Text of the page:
Often having lived together but had separate lives for many years, retirement then can seem the final straw in their relationship. Perhaps the knowledge of the impending hours of greater social time together once retirement arises is the most common reason!

Nevertheless, statistics show increasing numbers are deciding to end their marriages in retirement and move on, once their children have left home.

This works well for many people, but one of the major problems of divorce in retirement is dividing assets when you are approaching or have reached the end of your earning power.

Someone who was set for a comfortable retirement as part of a couple may well be struggling as a single person on half the assets. The marital home is often a bone of contention because it is usually the most valuable asset and often represents stability and security to the occupants.

However, pensions can also create many issues & this will be discussed in a separate article including pension sharing on divorce with offsetting & earmarking being the methods of distribution.

With reference to the marital home, equity release can often help in these situations.

The person who remains in the marital home can release cash from the value of the property either by a lifetime mortgage or a home reversion plan to ensure that the spouse receives their share of the property.

In most cases, it would not be possible for the person living in the marital home to take out a conventional mortgage because they may not have enough income to support it. However, by taking out a lifetime mortgage or a home reversion plan, they know they can stay in their home for life without having to make repayments during their lifetime.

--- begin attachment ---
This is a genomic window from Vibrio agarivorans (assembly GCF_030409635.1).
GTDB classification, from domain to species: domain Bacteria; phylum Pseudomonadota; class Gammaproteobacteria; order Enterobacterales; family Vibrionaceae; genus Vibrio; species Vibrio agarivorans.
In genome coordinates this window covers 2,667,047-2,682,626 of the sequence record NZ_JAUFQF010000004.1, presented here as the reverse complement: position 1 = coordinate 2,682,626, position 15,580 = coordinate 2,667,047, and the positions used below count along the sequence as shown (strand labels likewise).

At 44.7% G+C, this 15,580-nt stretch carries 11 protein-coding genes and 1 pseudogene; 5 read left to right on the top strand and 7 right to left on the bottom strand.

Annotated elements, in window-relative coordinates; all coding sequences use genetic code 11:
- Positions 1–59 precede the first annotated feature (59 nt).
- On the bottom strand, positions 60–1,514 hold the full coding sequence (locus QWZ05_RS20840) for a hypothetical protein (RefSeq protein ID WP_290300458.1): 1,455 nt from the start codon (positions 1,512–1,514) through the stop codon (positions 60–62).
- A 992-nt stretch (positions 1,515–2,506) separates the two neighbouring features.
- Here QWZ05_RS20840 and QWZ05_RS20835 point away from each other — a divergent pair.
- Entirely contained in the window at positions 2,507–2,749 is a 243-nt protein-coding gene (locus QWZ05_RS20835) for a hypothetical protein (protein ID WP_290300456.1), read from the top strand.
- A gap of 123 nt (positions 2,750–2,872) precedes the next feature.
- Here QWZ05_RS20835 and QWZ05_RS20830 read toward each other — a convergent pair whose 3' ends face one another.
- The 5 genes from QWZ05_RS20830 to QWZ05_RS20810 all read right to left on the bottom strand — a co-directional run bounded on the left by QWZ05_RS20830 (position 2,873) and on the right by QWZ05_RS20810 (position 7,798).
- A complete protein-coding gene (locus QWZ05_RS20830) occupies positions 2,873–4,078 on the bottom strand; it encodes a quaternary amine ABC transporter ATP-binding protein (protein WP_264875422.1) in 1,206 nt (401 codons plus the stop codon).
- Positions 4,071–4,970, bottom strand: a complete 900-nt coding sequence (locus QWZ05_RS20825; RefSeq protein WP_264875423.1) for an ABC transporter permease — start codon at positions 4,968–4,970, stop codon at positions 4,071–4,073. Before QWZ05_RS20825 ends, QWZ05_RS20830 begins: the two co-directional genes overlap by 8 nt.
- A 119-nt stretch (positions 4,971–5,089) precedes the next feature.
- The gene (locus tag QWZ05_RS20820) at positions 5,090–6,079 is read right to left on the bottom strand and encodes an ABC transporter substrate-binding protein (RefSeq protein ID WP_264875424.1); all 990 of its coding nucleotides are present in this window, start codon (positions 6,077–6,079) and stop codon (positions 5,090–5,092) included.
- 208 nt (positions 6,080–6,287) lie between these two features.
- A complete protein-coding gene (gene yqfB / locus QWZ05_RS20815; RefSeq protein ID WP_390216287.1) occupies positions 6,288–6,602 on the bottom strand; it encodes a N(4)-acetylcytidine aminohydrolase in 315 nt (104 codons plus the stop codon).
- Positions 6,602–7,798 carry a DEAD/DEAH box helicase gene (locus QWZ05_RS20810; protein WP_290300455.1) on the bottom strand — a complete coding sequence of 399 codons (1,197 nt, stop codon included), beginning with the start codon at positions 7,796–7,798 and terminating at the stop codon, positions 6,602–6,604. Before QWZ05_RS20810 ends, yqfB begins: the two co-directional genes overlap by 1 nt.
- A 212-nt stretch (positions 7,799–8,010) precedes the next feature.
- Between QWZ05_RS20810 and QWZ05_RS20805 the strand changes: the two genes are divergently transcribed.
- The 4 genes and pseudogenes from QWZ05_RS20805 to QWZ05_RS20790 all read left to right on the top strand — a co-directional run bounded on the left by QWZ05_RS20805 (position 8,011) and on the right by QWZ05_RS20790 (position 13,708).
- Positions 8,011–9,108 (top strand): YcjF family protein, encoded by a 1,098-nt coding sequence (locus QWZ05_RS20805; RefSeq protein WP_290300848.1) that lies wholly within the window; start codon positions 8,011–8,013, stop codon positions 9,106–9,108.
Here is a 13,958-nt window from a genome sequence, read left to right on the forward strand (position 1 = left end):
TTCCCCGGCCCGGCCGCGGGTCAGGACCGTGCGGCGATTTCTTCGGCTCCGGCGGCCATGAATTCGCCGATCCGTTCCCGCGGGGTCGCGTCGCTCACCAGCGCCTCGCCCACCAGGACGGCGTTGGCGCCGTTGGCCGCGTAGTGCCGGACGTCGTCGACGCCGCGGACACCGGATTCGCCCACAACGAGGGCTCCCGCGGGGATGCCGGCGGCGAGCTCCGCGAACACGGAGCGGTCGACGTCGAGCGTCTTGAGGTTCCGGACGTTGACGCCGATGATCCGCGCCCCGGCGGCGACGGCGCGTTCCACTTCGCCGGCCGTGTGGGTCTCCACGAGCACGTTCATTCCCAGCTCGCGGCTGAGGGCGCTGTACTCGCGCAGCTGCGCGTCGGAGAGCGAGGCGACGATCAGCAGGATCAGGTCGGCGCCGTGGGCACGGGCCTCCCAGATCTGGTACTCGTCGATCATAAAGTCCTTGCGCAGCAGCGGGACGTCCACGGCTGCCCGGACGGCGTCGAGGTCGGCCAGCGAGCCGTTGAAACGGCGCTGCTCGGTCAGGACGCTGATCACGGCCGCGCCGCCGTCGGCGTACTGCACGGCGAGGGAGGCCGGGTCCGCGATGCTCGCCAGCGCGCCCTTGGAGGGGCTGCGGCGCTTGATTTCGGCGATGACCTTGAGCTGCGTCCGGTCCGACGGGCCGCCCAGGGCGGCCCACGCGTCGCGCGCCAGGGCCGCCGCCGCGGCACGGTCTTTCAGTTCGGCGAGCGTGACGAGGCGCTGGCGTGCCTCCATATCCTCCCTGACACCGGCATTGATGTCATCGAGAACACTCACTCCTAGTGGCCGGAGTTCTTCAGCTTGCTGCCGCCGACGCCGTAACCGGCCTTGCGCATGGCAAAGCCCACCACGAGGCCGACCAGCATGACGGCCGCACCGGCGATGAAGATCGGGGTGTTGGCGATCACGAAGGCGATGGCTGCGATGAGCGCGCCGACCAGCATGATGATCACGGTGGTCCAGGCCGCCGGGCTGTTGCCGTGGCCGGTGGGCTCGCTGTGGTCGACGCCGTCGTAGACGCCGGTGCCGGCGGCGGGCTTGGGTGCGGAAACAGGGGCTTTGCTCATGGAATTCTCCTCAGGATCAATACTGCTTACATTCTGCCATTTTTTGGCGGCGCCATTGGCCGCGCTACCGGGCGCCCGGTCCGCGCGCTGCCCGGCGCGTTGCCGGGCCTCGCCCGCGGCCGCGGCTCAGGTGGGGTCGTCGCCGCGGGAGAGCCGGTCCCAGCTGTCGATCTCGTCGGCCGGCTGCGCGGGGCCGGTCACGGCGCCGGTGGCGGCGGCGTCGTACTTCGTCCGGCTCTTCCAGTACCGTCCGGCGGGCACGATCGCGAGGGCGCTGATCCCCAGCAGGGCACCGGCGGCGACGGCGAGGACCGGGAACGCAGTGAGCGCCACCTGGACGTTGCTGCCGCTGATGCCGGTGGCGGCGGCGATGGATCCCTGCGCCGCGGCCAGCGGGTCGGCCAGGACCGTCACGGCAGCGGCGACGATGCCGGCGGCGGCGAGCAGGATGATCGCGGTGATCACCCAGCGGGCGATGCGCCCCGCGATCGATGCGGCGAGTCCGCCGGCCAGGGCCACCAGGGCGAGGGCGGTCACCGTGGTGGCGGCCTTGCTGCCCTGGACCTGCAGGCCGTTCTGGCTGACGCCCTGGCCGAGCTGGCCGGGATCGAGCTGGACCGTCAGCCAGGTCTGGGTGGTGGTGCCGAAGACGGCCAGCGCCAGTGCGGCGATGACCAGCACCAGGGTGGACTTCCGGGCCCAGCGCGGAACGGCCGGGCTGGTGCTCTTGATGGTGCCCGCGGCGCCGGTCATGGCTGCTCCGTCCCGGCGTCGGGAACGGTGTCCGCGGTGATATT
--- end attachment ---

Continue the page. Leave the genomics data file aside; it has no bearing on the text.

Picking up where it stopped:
‘A house is not a home’ may be easy to understand in normal circumstances but in the context of divorce, particularly from a woman’s point of view, a home is where you nurture and provide for those you love and care for and where you feel secure. Divorce is a traumatic time when normal life is disrupted. If it’s possible to maintain some security by doing a lifetime mortgage or home reversion plan to keep your home, many would take that option.

So How Can Equity Release Assist?

Well depending on the percentage split to each party, whether it is 50/50 or similar proportion, equity release could contribute either partial or in full towards the settlement.

However this would be dependent on age.

The size of the equity release would be determined by the age & in some circumstances the health of the remaining party.

For example at age 60 the maximum release could only be provided by a roll-up lifetime mortgage & the percentage currently is only 26%.

Nevertheless at age 65 a lifetime mortgage can release 31%, however a reversion scheme can also now be considered.

As age increases, so do the percentages, to the extent that at age 80 one can release a maximum of 46% on a lifetime mortgage & 56% on a reversion scheme.

In circumstances of ill health, some lenders will even increase the home reversions 56% giving a more favourable lump sum based on an impaired life facility.

Therefore, via a combination of negotiation of existing assets & the application of equity release could result in the remaining party not having to move or downsize at a distressing time. This enables stability throughout the remainder of their retirement..or until a new partner is found!

Mark Greggs is the founder of Equity Release Supermarket who were recently accredited ‘Best Financial Advisers’ at the Equity Release Awards 2008.